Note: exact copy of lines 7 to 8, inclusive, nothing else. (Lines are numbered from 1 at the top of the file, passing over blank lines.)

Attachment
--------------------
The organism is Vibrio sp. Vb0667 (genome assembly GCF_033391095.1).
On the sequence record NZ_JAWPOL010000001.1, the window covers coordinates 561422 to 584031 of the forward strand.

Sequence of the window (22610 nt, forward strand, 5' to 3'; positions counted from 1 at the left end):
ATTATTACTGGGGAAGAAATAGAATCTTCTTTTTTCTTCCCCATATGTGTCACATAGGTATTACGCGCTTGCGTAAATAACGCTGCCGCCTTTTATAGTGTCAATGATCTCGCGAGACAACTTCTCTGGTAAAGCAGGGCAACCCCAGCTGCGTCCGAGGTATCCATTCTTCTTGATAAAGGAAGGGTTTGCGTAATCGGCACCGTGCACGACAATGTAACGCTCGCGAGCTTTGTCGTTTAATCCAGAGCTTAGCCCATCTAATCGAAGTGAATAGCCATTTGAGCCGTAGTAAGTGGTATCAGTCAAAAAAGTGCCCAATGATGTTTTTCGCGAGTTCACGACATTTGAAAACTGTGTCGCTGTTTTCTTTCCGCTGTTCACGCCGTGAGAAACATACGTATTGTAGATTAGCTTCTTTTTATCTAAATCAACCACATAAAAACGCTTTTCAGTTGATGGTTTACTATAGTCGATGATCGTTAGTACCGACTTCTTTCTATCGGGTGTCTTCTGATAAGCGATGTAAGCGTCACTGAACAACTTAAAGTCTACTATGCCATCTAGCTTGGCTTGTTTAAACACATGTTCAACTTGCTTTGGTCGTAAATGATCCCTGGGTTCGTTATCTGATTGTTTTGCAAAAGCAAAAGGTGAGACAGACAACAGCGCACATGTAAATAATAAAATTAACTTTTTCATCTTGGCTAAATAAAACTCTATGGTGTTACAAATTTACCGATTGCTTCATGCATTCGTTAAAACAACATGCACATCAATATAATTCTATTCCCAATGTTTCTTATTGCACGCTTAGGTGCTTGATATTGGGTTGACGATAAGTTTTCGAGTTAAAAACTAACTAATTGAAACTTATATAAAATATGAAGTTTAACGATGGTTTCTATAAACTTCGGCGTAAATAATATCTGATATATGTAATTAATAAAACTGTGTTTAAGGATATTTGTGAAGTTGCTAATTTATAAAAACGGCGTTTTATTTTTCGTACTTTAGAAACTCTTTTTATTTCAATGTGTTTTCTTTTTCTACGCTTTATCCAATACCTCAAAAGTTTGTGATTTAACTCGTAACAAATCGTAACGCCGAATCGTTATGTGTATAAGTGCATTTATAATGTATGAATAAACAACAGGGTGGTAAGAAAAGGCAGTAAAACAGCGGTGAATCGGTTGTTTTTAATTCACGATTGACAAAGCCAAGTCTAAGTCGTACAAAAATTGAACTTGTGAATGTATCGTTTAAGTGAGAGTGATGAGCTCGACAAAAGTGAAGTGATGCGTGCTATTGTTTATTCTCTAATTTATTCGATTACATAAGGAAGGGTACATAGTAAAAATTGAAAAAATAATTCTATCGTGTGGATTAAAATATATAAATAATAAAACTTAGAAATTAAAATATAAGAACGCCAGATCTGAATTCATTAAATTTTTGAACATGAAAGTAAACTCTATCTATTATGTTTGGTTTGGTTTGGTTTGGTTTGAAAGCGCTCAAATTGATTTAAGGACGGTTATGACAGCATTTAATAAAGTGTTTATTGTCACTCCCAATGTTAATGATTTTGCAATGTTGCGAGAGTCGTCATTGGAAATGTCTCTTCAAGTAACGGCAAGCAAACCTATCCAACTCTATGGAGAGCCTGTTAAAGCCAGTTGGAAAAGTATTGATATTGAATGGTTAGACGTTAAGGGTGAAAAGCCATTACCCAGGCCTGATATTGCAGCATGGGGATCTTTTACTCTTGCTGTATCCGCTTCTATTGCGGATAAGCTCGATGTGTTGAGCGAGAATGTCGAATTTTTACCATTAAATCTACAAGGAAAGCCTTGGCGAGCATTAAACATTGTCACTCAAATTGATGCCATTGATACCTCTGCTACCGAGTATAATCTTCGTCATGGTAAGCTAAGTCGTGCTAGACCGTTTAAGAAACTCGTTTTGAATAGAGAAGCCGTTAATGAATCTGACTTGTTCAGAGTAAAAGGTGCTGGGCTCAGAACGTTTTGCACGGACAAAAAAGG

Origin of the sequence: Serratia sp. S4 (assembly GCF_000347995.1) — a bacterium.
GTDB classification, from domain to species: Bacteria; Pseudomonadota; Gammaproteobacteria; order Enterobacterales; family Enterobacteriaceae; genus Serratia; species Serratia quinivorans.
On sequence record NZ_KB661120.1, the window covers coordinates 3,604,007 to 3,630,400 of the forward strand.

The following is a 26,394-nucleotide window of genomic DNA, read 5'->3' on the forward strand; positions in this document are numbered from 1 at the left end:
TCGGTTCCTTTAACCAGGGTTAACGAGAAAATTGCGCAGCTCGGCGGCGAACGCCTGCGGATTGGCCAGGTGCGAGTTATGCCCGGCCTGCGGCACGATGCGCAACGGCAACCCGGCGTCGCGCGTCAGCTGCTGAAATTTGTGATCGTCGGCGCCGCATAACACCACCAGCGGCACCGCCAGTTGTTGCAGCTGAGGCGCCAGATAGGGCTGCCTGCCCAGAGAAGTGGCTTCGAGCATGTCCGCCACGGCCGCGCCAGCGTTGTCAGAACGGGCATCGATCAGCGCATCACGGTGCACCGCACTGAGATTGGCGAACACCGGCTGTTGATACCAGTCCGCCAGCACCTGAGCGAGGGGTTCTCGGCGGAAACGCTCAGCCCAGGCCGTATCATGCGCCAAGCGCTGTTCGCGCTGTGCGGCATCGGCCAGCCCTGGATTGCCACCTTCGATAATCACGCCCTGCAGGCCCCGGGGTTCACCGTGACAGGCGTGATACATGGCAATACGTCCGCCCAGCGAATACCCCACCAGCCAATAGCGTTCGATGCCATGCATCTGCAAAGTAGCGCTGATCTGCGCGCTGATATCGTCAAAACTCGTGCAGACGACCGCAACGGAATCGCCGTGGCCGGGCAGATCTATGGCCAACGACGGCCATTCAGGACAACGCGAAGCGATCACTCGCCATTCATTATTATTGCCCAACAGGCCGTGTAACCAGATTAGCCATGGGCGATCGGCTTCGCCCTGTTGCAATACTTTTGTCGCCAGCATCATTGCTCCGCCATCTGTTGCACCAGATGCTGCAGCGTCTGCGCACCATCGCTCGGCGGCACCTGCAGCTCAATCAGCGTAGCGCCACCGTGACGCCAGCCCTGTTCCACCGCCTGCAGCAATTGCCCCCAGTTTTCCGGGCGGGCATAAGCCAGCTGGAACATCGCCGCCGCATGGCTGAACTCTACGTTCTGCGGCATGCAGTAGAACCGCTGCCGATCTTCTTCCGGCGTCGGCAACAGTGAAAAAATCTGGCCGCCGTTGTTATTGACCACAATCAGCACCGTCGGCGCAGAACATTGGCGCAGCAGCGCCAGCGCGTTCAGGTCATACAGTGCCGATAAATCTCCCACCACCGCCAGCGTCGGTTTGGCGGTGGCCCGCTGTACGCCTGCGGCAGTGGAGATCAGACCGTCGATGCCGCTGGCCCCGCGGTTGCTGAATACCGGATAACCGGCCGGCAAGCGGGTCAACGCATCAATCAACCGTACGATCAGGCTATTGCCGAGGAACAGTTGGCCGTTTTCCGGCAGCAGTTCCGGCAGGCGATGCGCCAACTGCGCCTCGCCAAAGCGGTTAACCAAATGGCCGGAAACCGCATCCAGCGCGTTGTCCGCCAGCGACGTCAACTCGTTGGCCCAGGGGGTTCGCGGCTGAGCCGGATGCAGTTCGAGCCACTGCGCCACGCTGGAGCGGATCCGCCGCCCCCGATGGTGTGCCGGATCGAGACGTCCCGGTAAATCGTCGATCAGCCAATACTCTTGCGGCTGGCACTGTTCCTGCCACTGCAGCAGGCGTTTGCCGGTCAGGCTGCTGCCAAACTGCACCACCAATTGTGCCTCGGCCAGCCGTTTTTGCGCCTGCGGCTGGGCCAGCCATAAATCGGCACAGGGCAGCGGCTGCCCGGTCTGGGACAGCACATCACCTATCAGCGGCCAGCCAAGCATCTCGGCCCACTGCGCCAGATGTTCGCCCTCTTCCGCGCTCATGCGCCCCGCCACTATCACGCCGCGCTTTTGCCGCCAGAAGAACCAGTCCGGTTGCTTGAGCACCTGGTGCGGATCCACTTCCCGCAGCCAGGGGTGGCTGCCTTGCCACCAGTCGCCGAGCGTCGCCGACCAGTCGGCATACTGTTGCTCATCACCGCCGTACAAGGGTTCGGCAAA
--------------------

On sequence record NZ_KB661120.1, the window covers coordinates 3,604,007 to 3,630,400 of the forward strand.

The following is a 26,394-nucleotide window of genomic DNA, read 5'->3' on the forward strand; positions in this document are numbered from 1 at the left end: